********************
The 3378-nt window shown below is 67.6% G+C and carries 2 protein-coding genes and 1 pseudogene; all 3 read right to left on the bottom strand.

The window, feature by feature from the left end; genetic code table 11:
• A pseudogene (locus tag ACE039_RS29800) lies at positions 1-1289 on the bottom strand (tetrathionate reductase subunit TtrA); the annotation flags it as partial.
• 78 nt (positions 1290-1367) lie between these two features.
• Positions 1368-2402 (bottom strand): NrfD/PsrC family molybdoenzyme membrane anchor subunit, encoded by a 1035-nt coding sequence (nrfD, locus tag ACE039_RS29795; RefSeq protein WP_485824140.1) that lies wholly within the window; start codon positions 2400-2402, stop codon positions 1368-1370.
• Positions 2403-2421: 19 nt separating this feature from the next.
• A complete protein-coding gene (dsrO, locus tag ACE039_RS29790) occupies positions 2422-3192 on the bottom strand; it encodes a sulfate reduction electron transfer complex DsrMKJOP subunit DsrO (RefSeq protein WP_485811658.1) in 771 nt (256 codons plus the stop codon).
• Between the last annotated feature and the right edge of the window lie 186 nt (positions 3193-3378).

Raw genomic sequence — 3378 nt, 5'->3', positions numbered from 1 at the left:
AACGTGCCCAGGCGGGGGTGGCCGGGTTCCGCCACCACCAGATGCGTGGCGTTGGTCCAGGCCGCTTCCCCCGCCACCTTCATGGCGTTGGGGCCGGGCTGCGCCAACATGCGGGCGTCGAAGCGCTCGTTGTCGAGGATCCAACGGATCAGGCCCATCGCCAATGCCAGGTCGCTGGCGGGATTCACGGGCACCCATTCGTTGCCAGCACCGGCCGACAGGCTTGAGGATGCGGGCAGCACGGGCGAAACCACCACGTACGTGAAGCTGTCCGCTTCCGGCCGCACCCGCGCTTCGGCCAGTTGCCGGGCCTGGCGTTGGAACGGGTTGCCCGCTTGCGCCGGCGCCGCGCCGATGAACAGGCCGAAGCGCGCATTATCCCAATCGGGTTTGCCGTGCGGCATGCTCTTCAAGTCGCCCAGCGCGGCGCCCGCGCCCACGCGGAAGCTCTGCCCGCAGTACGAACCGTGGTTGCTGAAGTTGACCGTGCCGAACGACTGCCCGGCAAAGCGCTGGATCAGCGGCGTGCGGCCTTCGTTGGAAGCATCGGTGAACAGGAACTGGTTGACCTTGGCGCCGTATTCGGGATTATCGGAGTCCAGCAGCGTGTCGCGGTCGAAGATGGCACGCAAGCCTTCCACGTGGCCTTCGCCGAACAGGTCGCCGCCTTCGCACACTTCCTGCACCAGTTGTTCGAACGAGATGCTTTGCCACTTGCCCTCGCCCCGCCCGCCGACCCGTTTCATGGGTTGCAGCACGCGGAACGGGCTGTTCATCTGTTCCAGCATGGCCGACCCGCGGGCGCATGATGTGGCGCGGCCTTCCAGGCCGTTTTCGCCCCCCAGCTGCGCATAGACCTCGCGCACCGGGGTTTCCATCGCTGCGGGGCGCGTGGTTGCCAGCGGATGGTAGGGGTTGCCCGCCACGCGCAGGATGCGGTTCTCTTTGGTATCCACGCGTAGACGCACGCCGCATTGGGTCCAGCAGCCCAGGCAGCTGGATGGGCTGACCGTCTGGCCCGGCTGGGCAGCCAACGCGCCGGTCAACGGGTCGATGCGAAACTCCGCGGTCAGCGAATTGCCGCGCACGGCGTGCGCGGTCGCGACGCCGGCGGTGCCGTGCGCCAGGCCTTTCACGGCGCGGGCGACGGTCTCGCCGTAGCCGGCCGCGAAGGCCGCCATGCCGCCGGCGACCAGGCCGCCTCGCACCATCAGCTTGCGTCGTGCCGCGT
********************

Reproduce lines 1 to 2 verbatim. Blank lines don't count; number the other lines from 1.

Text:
The 3378-nt window shown below is 67.6% G+C and carries 2 protein-coding genes and 1 pseudogene; all 3 read right to left on the bottom strand.

The window, feature by feature from the left end; genetic code table 11: